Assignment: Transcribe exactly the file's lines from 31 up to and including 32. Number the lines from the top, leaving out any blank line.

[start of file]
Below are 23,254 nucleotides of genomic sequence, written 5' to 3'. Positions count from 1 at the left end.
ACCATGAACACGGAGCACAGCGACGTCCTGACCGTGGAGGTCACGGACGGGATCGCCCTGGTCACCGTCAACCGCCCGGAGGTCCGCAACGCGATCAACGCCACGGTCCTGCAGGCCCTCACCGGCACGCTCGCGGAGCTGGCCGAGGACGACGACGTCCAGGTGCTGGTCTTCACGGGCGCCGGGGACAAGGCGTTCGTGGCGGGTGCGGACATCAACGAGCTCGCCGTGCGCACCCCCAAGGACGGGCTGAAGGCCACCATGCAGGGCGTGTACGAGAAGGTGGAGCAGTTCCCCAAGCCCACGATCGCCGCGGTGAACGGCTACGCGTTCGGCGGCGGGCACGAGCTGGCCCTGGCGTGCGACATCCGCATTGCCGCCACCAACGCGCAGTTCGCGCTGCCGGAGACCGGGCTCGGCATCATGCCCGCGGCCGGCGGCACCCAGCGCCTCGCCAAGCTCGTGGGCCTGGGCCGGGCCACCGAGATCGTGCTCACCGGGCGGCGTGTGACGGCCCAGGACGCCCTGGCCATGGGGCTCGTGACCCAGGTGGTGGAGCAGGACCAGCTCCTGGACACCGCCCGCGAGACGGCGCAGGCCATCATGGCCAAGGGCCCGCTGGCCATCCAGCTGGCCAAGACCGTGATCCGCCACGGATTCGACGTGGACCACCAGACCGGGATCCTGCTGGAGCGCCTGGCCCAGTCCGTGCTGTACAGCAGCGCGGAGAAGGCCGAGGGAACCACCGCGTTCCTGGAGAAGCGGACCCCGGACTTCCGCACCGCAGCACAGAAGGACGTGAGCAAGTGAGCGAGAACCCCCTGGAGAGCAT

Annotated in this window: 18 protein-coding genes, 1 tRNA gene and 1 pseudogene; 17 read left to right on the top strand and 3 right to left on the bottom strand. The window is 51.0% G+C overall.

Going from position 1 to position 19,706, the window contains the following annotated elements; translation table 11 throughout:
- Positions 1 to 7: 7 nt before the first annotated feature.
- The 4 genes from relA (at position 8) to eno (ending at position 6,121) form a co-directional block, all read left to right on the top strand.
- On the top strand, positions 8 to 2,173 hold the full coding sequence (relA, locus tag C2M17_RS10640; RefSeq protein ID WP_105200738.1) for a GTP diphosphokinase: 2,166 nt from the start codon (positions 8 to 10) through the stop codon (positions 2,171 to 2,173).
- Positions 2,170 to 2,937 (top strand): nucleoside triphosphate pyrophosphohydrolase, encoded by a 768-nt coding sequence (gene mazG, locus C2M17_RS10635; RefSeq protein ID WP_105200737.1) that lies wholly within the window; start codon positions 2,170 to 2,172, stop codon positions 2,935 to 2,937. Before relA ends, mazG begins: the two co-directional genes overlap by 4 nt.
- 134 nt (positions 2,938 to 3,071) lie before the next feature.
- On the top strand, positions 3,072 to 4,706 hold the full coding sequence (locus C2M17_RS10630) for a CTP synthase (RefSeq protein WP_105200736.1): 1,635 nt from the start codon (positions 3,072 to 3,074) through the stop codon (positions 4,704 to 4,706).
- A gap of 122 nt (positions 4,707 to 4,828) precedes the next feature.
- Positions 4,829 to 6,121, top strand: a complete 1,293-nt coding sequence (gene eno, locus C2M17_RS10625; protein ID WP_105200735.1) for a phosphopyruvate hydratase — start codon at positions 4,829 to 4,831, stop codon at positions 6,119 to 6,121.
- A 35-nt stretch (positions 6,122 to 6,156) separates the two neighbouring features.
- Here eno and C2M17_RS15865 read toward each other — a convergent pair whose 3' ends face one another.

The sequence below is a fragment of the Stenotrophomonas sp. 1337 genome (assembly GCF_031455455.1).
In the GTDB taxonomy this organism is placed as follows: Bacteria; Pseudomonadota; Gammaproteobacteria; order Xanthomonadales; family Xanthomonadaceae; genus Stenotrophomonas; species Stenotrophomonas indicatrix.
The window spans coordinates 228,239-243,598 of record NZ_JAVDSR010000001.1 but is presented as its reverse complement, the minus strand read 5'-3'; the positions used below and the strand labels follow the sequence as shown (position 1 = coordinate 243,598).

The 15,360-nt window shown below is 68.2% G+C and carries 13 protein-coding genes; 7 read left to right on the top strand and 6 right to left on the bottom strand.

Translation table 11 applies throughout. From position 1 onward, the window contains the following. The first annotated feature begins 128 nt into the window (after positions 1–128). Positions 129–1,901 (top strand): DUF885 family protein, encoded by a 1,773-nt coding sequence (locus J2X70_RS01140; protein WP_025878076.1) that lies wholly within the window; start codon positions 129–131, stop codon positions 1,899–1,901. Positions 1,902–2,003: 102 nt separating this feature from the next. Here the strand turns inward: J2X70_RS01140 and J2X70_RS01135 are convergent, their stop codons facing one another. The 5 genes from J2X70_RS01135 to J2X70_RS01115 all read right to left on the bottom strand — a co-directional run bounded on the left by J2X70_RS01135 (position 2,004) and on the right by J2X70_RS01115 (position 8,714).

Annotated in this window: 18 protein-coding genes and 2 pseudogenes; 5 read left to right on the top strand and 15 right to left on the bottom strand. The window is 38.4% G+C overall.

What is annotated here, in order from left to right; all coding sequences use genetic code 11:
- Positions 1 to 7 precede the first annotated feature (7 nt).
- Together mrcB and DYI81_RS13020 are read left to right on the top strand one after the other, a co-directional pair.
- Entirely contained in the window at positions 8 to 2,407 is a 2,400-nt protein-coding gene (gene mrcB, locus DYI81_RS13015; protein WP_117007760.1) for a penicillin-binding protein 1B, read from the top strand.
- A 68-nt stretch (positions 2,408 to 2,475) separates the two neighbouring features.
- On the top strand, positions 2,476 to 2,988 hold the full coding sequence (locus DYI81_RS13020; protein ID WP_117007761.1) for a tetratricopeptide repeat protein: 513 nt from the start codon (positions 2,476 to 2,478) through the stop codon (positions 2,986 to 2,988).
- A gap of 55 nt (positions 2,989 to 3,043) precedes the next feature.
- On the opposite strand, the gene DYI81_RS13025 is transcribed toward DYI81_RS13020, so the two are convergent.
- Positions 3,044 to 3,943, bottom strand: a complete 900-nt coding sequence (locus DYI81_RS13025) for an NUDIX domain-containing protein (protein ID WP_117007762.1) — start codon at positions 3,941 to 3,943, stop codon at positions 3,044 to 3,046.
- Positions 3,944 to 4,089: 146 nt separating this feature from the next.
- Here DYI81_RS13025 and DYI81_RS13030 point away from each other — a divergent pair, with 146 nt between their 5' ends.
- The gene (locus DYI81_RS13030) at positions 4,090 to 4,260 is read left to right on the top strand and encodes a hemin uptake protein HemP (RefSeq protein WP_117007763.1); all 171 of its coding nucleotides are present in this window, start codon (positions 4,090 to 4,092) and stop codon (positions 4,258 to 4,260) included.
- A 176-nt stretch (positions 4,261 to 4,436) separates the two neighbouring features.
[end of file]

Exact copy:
- Here DYI81_RS13025 and DYI81_RS13030 point away from each other — a divergent pair, with 146 nt between their 5' ends.
- The gene (locus DYI81_RS13030) at positions 4,090 to 4,260 is read left to right on the top strand and encodes a hemin uptake protein HemP (RefSeq protein WP_117007763.1); all 171 of its coding nucleotides are present in this window, start codon (positions 4,090 to 4,092) and stop codon (positions 4,258 to 4,260) included.